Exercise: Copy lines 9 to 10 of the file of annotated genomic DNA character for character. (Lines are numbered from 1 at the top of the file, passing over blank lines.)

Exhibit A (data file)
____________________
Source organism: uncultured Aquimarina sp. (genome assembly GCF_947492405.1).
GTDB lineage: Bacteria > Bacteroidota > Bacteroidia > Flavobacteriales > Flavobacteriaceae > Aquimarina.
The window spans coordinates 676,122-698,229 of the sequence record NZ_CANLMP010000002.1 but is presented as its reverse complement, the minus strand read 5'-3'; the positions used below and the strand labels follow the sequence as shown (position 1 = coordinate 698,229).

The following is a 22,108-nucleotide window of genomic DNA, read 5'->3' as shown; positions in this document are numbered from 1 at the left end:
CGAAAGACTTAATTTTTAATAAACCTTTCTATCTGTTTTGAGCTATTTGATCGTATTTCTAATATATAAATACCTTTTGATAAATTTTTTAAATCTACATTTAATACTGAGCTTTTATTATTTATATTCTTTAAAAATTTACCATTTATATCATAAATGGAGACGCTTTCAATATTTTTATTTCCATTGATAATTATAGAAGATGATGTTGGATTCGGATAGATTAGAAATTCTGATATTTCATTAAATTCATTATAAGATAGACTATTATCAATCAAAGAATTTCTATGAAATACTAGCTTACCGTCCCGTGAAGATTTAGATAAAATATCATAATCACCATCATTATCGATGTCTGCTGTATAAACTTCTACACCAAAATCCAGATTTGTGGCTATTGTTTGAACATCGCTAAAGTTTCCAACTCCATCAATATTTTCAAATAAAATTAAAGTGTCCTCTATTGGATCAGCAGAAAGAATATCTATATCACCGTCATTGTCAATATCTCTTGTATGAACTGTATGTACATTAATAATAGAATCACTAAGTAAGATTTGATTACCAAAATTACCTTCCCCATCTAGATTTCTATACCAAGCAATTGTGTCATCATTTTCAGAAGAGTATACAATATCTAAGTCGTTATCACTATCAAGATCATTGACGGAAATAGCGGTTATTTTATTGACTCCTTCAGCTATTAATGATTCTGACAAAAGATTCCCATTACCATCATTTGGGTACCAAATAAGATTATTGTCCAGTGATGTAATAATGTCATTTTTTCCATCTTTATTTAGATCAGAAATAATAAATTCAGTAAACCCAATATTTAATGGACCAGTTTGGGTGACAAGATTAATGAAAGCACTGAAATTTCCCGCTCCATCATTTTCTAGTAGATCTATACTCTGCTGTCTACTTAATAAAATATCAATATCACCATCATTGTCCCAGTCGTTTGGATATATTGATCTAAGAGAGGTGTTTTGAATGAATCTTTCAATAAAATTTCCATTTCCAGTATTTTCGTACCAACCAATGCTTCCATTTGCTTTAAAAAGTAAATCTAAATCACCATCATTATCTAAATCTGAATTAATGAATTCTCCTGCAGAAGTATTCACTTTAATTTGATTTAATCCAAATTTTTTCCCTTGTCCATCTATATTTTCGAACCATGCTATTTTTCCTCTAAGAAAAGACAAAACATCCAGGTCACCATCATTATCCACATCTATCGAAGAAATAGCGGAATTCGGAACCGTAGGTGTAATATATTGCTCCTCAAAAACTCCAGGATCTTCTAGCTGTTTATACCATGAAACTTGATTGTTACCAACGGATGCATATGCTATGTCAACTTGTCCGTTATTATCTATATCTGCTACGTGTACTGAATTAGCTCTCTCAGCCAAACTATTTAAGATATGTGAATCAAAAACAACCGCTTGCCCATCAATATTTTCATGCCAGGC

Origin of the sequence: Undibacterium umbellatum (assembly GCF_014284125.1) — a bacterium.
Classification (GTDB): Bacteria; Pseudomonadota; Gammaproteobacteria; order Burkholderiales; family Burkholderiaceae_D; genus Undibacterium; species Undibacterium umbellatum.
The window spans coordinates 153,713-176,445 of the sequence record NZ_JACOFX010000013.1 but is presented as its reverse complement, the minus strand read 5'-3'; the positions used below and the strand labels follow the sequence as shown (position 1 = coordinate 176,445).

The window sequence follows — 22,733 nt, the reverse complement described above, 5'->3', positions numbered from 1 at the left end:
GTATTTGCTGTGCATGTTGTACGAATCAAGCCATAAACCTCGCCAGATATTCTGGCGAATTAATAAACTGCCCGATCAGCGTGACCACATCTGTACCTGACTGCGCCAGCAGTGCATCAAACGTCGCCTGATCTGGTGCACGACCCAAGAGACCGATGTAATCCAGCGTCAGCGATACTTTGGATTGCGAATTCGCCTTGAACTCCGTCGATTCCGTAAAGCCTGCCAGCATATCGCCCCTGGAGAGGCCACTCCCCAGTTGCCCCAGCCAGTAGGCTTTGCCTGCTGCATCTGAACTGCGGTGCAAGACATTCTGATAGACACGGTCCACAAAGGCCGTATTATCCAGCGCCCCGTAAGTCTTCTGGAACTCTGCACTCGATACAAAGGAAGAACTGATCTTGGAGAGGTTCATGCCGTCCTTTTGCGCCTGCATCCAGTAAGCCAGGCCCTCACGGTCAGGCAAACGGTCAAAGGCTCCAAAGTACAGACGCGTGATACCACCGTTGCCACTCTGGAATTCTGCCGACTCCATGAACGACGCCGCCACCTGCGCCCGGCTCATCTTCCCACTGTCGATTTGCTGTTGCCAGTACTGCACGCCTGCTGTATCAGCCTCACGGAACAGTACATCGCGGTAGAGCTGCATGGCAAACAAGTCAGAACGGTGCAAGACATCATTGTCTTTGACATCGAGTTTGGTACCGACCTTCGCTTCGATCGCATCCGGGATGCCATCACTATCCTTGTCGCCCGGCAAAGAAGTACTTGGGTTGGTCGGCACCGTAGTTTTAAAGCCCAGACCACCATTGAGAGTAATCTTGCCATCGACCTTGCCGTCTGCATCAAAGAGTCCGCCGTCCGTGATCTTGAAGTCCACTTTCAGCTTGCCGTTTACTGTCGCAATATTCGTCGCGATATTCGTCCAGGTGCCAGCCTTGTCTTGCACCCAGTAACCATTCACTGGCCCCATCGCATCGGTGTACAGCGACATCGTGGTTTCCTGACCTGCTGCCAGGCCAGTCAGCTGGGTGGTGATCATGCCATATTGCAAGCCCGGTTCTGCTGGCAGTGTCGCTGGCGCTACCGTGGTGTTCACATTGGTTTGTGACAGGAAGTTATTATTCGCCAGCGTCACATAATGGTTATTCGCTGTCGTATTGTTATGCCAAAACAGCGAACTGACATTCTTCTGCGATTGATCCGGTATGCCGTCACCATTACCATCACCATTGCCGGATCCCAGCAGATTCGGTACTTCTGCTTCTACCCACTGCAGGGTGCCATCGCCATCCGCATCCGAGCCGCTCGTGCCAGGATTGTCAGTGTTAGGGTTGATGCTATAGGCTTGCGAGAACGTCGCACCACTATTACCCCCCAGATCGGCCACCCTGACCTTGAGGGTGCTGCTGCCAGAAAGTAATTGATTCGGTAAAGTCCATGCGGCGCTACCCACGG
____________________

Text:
The window sequence follows — 22,733 nt, the reverse complement described above, 5'->3', positions numbered from 1 at the left end:
GTATTTGCTGTGCATGTTGTACGAATCAAGCCATAAACCTCGCCAGATATTCTGGCGAATTAATAAACTGCCCGATCAGCGTGACCACATCTGTACCTGACTGCGCCAGCAGTGCATCAAACGTCGCCTGATCTGGTGCACGACCCAAGAGACCGATGTAATCCAGCGTCAGCGATACTTTGGATTGCGAATTCGCCTTGAACTCCGTCGATTCCGTAAAGCCTGCCAGCATATCGCCCCTGGAGAGGCCACTCCCCAGTTGCCCCAGCCAGTAGGCTTTGCCTGCTGCATCTGAACTGCGGTGCAAGACATTCTGATAGACACGGTCCACAAAGGCCGTATTATCCAGCGCCCCGTAAGTCTTCTGGAACTCTGCACTCGATACAAAGGAAGAACTGATCTTGGAGAGGTTCATGCCGTCCTTTTGCGCCTGCATCCAGTAAGCCAGGCCCTCACGGTCAGGCAAACGGTCAAAGGCTCCAAAGTACAGACGCGTGATACCACCGTTGCCACTCTGGAATTCTGCCGACTCCATGAACGACGCCGCCACCTGCGCCCGGCTCATCTTCCCACTGTCGATTTGCTGTTGCCAGTACTGCACGCCTGCTGTATCAGCCTCACGGAACAGTACATCGCGGTAGAGCTGCATGGCAAACAAGTCAGAACGGTGCAAGACATCATTGTCTTTGACATCGAGTTTGGTACCGACCTTCGCTTCGATCGCATCCGGGATGCCATCACTATCCTTGTCGCCCGGCAAAGAAGTACTTGGGTTGGTCGGCACCGTAGTTTTAAAGCCCAGACCACCATTGAGAGTAATCTTGCCATCGACCTTGCCGTCTGCATCAAAGAGTCCGCCGTCCGTGATCTTGAAGTCCACTTTCAGCTTGCCGTTTACTGTCGCAATATTCGTCGCGATATTCGTCCAGGTGCCAGCCTTGTCTTGCACCCAGTAACCATTCACTGGCCCCATCGCATCGGTGTACAGCGACATCGTGGTTTCCTGACCTGCTGCCAGGCCAGTCAGCTGGGTGGTGATCATGCCATATTGCAAGCCCGGTTCTGCTGGCAGTGTCGCTGGCGCTACCGTGGTGTTCACATTGGTTTGTGACAGGAAGTTATTATTCGCCAGCGTCACATAATGGTTATTCGCTGTCGTATTGTTATGCCAAAACAGCGAACTGACATTCTTCTGCGATTGATCCGGTATGCCGTCACCATTACCATCACCATTGCCGGATCCCAGCAGATTCGGTACTTCTGCTTCTACCCACTGCAGGGTGCCATCGCCATCCGCATCCGAGCCGCTCGTGCCAGGATTGTCAGTGTTAGGGTTGATGCTATAGGCTTGCGAGAACGTCGCACCACTATTACCCCCCAGATCGGCCACCCTGACCTTGAGGGTGCTGCTGCCAGAAAGTAATTGATTCGGTAAAGTCCATGCGGCGCTACCCACGG